Hanan Hibshi: Well, as early as middle school. But anybody can play pico. As I said, the challenges will start from a beginner level and go high up until they reach even further than a grad level. I'm actually very impressed by how, during the competition season, we have challenges that I personally wouldn't feel comfortable assigning in a graduates class, because not every student might get it. But I actually get impressed by the high school students from around the nation who solve those challenges during the competition time. And that speaks for the hidden talents that we have out there. picoCTF reached every 50 states. We have representation from different states, and we have representation from different countries around the world. Children in Japan and India are playing pico. Children in Canada. And these are middle school and high school students. Most of our winners have been high school students. They start at middle school, they build the skills, and then they feel that they're ready for the competition. But even adult learners are finding a value in pico. We've heard some anecdotes from people who were able to find some free time and try creating an account there and playing some of those challenges, just enhanced their cybersecurity skills.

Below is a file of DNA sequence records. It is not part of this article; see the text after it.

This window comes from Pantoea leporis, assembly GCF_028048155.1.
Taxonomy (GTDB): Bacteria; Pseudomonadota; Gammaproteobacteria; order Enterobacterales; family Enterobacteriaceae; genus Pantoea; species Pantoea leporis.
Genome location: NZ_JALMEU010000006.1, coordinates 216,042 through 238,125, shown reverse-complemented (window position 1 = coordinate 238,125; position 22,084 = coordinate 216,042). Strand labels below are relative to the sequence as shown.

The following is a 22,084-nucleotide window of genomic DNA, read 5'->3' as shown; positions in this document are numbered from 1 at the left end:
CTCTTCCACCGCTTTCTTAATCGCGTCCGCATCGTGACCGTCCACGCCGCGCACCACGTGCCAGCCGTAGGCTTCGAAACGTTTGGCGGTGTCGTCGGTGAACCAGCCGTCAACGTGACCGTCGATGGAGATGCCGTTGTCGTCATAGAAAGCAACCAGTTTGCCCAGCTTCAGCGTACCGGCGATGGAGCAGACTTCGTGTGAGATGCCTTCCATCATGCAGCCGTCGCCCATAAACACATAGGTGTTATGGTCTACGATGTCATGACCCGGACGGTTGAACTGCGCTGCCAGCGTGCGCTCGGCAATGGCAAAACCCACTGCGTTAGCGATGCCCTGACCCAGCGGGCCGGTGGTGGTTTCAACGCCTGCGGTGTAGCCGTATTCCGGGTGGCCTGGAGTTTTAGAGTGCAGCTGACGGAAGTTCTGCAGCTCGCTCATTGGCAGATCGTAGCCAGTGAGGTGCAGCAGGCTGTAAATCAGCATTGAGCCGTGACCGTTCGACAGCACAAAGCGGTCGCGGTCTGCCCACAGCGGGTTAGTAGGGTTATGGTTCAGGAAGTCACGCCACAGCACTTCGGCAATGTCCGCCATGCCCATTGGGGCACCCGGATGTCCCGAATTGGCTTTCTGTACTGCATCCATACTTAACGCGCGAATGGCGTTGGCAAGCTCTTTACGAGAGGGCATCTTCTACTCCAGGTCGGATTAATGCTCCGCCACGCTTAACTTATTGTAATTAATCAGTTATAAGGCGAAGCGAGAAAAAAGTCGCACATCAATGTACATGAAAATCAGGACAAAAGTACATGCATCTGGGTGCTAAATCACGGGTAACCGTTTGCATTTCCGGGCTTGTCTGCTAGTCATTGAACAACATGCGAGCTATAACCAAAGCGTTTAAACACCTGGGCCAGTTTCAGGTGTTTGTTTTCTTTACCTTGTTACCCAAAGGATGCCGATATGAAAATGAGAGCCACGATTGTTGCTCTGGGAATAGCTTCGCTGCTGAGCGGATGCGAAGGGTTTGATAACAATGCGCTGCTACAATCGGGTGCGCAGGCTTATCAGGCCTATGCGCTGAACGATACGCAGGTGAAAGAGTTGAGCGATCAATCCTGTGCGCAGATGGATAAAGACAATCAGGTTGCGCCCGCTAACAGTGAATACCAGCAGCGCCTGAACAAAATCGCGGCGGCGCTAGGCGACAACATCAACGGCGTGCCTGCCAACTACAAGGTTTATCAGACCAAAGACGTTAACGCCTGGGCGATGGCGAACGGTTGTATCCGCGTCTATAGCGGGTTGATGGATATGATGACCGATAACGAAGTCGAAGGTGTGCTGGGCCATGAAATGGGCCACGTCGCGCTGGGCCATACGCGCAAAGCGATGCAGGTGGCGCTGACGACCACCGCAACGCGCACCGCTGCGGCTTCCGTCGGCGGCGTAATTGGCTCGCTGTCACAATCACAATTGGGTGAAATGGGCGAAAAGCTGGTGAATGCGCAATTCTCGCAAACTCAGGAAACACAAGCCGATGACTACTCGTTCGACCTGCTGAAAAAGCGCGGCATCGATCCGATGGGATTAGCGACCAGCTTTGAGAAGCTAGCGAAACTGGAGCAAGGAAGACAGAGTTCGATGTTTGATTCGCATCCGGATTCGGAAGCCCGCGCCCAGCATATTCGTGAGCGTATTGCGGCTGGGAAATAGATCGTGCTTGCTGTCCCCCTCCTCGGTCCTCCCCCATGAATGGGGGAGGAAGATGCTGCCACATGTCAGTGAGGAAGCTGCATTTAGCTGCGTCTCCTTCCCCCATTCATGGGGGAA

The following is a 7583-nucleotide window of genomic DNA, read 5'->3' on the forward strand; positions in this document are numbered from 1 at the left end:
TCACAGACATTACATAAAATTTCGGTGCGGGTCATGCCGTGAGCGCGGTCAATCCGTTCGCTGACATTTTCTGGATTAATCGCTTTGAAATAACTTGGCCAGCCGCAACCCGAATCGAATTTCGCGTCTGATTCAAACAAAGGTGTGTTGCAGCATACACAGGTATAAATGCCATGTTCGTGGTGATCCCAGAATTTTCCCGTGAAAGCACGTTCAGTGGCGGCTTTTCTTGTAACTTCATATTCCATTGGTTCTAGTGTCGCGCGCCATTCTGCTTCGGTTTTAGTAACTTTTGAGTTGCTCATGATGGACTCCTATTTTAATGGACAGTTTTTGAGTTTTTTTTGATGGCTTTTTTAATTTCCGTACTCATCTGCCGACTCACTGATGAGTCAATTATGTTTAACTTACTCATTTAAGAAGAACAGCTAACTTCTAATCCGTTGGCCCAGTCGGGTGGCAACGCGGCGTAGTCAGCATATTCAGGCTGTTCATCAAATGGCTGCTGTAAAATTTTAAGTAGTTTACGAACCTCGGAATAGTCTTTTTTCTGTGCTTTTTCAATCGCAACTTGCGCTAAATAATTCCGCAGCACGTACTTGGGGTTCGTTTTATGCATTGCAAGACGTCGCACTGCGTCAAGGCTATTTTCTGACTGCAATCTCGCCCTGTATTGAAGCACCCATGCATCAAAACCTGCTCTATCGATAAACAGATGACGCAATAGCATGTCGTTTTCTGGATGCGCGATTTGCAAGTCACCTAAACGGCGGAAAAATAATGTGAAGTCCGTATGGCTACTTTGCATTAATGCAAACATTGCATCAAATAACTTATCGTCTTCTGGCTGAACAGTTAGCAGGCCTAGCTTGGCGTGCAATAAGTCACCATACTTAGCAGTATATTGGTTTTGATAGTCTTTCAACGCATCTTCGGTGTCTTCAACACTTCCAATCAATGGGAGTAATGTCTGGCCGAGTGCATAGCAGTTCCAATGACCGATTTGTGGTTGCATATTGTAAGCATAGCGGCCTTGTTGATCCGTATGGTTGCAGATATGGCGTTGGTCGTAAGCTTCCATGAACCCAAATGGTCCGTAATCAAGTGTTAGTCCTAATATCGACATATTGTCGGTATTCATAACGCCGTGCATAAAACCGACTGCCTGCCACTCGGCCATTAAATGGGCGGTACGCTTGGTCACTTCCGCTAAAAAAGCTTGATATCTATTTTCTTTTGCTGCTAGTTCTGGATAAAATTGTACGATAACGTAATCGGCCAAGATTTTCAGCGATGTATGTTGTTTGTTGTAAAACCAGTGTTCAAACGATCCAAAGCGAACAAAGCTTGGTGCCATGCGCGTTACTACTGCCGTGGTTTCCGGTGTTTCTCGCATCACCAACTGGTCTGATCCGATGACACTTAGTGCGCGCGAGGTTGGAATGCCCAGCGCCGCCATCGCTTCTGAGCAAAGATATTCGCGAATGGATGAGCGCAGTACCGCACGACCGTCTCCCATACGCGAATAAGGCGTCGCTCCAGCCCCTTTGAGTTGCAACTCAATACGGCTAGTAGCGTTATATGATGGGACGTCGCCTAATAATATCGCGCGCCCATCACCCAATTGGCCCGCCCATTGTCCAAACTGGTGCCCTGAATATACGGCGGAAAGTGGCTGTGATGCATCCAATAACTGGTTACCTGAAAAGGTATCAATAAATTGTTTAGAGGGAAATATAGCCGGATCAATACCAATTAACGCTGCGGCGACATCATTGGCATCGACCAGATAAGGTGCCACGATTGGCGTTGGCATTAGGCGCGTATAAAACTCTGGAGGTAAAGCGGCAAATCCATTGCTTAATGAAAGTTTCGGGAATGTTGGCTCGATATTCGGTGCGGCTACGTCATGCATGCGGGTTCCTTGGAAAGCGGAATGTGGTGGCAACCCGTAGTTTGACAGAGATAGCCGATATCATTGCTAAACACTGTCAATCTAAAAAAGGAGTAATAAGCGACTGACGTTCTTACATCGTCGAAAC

Dave Bittner: And why is it important for a university like Carnegie Mellon to take the lead on a program like this?

Hanan Hibshi: Because at the end, we are -- we can't just stay disconnected from our communities, that's number one. And number two, we really need to start working with our K-12 educators. It's unfair that we come and say, oh, we deal with undergrads and graduate students and we do research, and we don't care about what happens before that. Universities have an interest in betterment of the society, betterment of the world. Universities try to provide solutions. And we are trying to address this pipeline issue in every way possible. While some researchers are trying to work on AI solutions that would maximize productivity and maximize the benefit the benefit that we can get from humans. We also have other directions where we try to increase the pipeline through educational outreach programs.

Dave Bittner: That's Hanan Hibshi from Carnegie Mellon University.

Dave Bittner: And that's the CyberWire. For links to all of today's stories, check out our Daily Briefing at the We'd love to know what you think of this podcast. You can email us at Your feedback helps us ensure we're delivering the information and insights that help keep you a step ahead in the rapidly changing world of cybersecurity. We're privileged that N2K and podcasts like the CyberWire are part of the daily intelligence routine of many of the most influential leaders and operators in the public and private sector, as well as the critical security teams supporting the Fortune 500 and many of the world's preeminent intelligence and law enforcement agencies. N2K strategic workforce intelligence optimizes the value of your biggest investment, your people. We make you smarter about your team, while making your team smarter. Learn more at This episode was produced by Liz Irvin and senior producer Jennifer Eiben. Our mixer is Tre Hester, with original music by Elliott Peltzman. The show was written by John Petrik. Our executive editor is Peter Kilpe, and I'm Dave Bittner. Thanks for listening. We'll see you back here tomorrow.